Music Moguls – The Music Industry Legend Alan Edwards Talks Talent And PR By Jayjay Epega

Alan Edwards (image courtesy of David Tett)

Alan Edwards (image courtesy of David Tett)

Alan Edwards, CEO of Outside Organisation, has represented some of the biggest and best known names in entertainment. These include The Who, the Rolling Stones, the Spice Girls, Amy Winehouse, Michael Jackson, Robbie Williams, Naomi Campbell and the Beckhams and David Bowie.

In April 2015, Alan hosted Always Print The Myth, a series of discussions which reflected on the evolving role of PR within fashion, culture, media, entertainment, sports and politics over the last 40 years, at the prestigious V&A. He was joined by a range of influential guests including Dylan Jones – Editor of GQ magazine, Lord Tim Bell and Sir Bob Geldof.

For well over 30 years, he handled publicity for rock music’s greatest chameleon, the iconic and legendary David Bowie, right up until his recent untimely passing.

Alan is due to feature and narrate the third part of BBC 4’s Music Moguls which will take viewers on a revealing tour of the music industry in the company of hugely influential insiders and their artists. Between them, they have shaped the face and sound of popular music loved by audiences around the world, cultivated new bands, managed crises and maintained the reputation of their longstanding clients. They feature alongside artists Debbie Harry, Ozzy Osbourne, the Sex Pistols, Uriah Heep, Brett Anderson and Hugh Cornwell. This is the untold history of the pop and rock world from the mouths of the men and women who pull the strings from behind the scenes – the unsung heroes of the industry.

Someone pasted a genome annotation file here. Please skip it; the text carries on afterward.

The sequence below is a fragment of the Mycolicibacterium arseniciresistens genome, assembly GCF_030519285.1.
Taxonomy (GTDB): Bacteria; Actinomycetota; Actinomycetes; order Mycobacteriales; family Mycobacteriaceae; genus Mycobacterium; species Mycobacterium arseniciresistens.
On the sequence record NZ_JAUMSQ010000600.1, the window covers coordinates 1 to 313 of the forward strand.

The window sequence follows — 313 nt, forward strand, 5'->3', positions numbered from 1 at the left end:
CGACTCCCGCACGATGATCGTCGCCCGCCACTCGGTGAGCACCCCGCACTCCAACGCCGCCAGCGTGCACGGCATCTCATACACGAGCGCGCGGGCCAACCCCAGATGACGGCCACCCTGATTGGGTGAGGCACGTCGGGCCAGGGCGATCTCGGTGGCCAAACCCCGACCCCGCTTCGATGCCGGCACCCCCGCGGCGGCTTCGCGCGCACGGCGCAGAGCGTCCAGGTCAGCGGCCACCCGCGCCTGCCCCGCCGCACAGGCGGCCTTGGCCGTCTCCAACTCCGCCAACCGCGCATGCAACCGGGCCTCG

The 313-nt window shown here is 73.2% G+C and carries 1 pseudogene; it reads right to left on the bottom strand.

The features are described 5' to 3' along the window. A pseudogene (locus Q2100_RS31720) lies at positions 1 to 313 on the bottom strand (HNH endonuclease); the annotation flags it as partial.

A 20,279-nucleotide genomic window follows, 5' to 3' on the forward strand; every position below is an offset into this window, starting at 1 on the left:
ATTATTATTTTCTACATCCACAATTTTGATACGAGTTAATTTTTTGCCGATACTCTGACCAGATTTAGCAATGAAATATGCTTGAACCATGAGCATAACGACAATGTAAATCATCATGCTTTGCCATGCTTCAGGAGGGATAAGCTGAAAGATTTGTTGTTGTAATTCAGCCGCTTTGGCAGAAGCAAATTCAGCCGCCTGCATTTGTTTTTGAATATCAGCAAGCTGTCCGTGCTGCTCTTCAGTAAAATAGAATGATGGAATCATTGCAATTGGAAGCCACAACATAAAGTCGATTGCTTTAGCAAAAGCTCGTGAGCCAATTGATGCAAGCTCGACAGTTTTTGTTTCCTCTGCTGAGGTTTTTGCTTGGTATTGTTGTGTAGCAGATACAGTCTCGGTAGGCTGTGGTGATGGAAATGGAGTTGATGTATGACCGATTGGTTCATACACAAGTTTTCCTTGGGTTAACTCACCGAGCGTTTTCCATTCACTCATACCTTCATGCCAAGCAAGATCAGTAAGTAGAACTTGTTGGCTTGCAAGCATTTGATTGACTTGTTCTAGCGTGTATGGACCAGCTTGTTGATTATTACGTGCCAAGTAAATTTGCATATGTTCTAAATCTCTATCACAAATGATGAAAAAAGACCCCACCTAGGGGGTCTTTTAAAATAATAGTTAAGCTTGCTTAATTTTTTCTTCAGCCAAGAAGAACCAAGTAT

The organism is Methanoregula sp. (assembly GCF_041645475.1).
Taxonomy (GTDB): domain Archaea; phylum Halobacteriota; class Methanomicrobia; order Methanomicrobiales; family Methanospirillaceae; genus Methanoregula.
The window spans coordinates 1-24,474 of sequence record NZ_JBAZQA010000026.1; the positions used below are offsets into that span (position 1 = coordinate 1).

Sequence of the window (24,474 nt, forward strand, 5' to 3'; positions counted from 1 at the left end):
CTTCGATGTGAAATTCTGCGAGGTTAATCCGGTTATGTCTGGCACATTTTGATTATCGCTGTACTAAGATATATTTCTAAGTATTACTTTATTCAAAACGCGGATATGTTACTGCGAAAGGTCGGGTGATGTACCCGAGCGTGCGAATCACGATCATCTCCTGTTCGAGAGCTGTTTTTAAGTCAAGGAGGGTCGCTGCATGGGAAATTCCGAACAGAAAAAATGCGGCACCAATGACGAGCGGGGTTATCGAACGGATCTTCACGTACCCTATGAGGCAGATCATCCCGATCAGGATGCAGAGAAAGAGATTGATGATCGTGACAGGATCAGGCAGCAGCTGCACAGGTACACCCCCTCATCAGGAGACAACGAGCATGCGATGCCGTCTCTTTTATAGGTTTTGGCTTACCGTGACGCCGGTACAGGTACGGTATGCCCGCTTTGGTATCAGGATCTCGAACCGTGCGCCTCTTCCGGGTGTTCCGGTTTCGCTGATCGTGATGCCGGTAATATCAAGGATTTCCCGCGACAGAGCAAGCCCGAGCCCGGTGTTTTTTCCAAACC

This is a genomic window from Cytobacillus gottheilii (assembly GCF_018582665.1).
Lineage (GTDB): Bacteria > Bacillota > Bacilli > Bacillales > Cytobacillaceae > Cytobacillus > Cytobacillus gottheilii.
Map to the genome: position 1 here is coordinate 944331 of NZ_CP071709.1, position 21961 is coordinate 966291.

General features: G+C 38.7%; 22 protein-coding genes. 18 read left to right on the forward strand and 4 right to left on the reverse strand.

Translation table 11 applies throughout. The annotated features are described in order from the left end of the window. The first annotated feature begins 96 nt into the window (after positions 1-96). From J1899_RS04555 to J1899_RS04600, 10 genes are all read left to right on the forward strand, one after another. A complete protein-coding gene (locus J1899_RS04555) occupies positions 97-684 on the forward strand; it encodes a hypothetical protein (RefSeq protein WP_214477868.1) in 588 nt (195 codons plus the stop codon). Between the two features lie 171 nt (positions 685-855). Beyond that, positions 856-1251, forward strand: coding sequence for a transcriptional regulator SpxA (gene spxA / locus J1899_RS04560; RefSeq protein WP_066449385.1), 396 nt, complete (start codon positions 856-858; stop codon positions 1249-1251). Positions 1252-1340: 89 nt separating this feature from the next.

We put a few questions to Alan:

How did you come to represent and work with the Rolling Stones?

I was introduced to Mick Jagger via the promoter Harvey Goldsmith. It meant flying out to New York for an interview in which he questioned me in great detail about the media. I then had a subsequent meeting at Shepperton Rehearsal Studios with Keith Richards who quizzed me in equal depth, but this time on my knowledge of music.

The Rolling Stones (image courtesy of Associated Press)

The Rolling Stones (image courtesy of Associated Press)

What were the roots of music PR and would you say it has changed much over the years?

The roots of music PR are really from Hollywood in the late 50s / early 60s. The publicist became very powerful and adept at developing and marketing movie star images. This then got picked up in London in the 60s, particularly in the music scene, with managers and entrepreneurs like Andrew Loog Oldham for the Rolling Stones, Brian Epstein for The Beatles and Lambert and Stamp for The Who, who all put enormous amounts of energy, ideas and creativity into getting their clients noticed. In some ways, music PR has changed a lot but in other ways, it remains the same. Obviously, the media is far bigger now and there are many different ways of getting your message out there. Also, it’s a millions times faster but from a PR point of view, it’s still about the story, the content and the narrative.

What advice would you give to anyone looking to build a career in music PR?